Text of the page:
Our picks for this year’s London Film Festival
This year’s festival, featuring highlights from a number of major directors, also includes debuts from Muslim talent from the UK and beyond
The BFI London Film Festival returns for its 67th season from 4-15 October. The festival will showcase nearly 170 feature films, including 14 premieres. Highly anticipated films include British actor Daniel Kaluuya’s directorial debut feature, The Kitchen, and Poor Things, a sci-fi thriller starring Emma Stone, Mark Ruffalo and Ramy Youssef, which was awarded the Golden Lion for best film at the 80th Venice International Film Festival last month.
Industry speakers will also be in town to talk about their craft, including Barbie director Greta Gerwig and Oscar-winner Martin Scorsese, who returns to the LFF with Killers of the Flower Moon.
This year’s programme also boasts no shortage of Muslim talent. Here are our picks from this year’s lineup.
The Queen of My Dreams, Fawzia Mirza
The Queen of My Dreams is a Canadian comedy directed by actor and director Fawzia Mirza, dubbed a “White House Champion of Change” in 2016 for her contributions to diverse representation in the media. Queen of My Dreams is her first full-length feature, and centres around Azra, a gay teenager who has a strained relationship with her parents. The film is a welcome contribution to the coming-out genre of filmmaking.
Sky Peals, Moin Hussain
Written and directed by British-Pakistani newcomer Moin Hussain, the science fiction film Sky Peals tells a story of mixed heritage; monotonous jobs and encounters with extraterrestrial life. The film also adds coming-of-age themes to reveal a story of present-day alienation. Sky Peals premiered at the Venice Film Festival in September, and is one to watch for anyone interested in challenging contemporary cinema.
Bye Bye Tiberias, Lina Soualem
Bye Bye Tiberias is a documentary like no other. Director Lina Soualem is both the creator, and the subject — or rather, the subject’s daughter. The film follows acclaimed French-Palestinian actress Hiam Abbass (Succession, Ramy) as she returns to her ancestral home in Palestine, which she left decades ago to pursue a career in acting in France. Ambitious in its storytelling, the director asks her mother to re-enact important conversations in her life for the screen, and the result is an excavation of memory and suppressed emotions about what it means to leave a homeland. This is an intimate portrait about four generations of women with differing experiences of exile.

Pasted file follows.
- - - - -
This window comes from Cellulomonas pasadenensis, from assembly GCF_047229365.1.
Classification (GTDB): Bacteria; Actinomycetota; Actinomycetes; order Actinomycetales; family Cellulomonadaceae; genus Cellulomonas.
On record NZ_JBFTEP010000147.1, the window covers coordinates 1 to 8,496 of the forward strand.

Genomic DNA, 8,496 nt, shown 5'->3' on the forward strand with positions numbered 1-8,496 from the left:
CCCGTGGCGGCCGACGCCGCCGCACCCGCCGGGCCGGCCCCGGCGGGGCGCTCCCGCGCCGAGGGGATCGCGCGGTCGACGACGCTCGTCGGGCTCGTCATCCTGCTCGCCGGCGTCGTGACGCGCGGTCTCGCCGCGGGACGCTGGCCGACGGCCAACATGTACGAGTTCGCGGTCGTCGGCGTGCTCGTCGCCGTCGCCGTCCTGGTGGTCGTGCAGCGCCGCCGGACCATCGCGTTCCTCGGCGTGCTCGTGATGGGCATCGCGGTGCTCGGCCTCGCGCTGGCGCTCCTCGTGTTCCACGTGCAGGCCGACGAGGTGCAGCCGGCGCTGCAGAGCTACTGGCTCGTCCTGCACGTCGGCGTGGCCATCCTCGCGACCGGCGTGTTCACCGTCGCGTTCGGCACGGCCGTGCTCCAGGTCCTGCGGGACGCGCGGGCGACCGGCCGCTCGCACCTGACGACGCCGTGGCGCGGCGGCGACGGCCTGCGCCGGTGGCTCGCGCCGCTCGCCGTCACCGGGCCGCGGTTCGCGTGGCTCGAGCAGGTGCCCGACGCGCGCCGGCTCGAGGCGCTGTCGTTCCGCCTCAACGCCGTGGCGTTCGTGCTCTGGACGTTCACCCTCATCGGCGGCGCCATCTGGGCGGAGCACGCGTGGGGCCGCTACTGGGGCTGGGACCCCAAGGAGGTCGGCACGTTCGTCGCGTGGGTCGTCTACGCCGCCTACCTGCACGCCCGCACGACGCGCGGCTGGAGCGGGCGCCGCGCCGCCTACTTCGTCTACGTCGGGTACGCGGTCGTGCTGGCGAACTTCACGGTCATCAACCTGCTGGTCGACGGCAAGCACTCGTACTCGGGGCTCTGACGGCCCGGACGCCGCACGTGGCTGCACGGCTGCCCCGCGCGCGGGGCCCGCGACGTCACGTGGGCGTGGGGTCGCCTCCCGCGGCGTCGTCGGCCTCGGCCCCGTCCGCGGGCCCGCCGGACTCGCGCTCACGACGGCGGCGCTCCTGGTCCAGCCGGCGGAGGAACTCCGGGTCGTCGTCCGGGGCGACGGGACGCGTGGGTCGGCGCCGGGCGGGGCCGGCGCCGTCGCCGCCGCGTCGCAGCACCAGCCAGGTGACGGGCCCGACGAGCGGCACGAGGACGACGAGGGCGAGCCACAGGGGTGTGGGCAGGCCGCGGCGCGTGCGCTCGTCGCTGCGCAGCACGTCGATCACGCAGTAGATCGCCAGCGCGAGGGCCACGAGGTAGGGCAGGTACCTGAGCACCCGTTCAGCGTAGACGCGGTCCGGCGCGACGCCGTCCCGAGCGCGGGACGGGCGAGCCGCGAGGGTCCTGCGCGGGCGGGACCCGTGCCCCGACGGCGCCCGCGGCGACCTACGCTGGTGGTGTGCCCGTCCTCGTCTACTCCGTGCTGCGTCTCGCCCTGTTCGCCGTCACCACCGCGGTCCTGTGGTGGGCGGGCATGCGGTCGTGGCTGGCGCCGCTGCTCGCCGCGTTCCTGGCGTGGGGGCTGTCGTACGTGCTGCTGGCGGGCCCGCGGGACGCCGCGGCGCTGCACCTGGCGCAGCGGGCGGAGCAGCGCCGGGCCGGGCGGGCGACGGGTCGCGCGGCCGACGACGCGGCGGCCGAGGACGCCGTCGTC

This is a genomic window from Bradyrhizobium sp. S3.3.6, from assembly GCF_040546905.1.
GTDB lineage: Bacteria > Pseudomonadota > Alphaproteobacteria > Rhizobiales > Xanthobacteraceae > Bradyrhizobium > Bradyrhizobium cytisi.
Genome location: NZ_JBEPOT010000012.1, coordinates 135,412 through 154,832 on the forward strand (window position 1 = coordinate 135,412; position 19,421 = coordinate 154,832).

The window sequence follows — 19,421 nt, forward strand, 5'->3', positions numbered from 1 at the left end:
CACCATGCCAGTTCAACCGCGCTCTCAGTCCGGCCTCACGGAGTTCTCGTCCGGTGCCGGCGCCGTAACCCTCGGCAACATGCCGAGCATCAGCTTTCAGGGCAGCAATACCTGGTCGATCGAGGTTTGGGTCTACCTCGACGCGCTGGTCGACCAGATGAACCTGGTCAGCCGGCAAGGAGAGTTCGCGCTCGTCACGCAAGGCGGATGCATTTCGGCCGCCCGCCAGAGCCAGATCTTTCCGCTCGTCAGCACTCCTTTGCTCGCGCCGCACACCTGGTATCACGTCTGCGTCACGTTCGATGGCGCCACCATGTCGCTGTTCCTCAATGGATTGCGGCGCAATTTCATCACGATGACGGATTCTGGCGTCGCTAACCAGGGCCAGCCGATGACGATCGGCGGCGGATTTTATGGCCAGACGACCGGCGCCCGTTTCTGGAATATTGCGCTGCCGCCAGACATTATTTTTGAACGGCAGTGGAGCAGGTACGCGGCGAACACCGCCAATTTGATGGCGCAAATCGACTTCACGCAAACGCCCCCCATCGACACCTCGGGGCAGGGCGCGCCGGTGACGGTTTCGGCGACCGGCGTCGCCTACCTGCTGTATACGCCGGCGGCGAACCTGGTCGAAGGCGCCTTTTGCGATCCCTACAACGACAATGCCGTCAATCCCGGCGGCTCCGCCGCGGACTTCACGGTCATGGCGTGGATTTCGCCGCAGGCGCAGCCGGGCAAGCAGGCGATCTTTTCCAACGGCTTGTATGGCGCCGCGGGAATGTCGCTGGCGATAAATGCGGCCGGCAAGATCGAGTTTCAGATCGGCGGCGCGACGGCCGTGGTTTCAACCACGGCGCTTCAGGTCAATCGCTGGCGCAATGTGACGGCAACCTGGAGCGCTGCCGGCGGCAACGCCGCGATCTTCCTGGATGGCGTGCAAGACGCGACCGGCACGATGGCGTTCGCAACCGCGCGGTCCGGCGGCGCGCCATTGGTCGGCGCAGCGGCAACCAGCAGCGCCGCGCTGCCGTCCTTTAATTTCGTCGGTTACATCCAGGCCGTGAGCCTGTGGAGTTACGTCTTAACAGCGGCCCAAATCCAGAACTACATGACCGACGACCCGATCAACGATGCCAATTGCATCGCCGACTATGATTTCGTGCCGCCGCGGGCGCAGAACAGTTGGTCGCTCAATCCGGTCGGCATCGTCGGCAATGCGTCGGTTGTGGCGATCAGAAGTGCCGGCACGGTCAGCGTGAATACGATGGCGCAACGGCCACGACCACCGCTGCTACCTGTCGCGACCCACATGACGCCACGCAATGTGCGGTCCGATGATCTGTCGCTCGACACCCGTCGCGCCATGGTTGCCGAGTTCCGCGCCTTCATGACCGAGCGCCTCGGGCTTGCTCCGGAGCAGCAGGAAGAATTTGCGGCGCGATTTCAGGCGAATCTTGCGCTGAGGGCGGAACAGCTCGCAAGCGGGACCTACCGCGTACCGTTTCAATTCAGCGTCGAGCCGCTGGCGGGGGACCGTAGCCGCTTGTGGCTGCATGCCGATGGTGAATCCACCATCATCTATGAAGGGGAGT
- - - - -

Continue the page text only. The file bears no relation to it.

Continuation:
Celluloid Underground, Ehsan Khoshbakht
Celluloid Underground is testament to Iran’s flourishing film industry which has produced the likes of Abbas Kiarostami and Asghar Farhadi. Part-memoir, part-collage, the documentary focuses on the post-revolution era, depicting how one movie collector, Ahmad Jorghanian, hid and distributed thousands of films to prevent their destruction by the regime. Despite facing arrest and torture, Ahmed continues his operations. Celluloid Underground is narrated by his friend and filmmaker Ehsan, who remembers him in exile from London.
Goodbye Julia, Mohamed Kordofani
A fictional drama set in Khartoum in the runup to the formation of South Sudan after an independence vote in 2011, Goodbye Julia tells the story of two women. Mona, a petty bourgeois singer from the nation’s bustling capital, employs Julia, the widow of the South Sudanese man whose death she caused, as her maid. The film is a tale of class, guilt and resentment, and the first Sudanese film to be shown at the Cannes Film Festival.
Unicorns, Sally El-Hosaini and James Krishna Floyd
Complicated relationships with mothers, double lives and inter-racial love: Unicorns is a romantic queer drama which tackles all three of these themes. Starring Ben Hardy and Jason Patel, the film follows Aysha, who is a drag queen making ends meet in London. By night, she performs, but in the day she lives a parallel life as a closeted, unassuming man living with his traditional mother. Aysha is forced to rethink her identity after she meets Luke, a single father and mechanic, who sparks her journey of self-discovery.
From Ramadan dates to Christmas pudding, food can encapsulate specific times of year and remind us of the circular rhythms of life
An unexpected romance has taken one couple from Iraqi Kurdistan to a new life in Dublin
Many mainstream politicians have adopted and amplified the language of the far right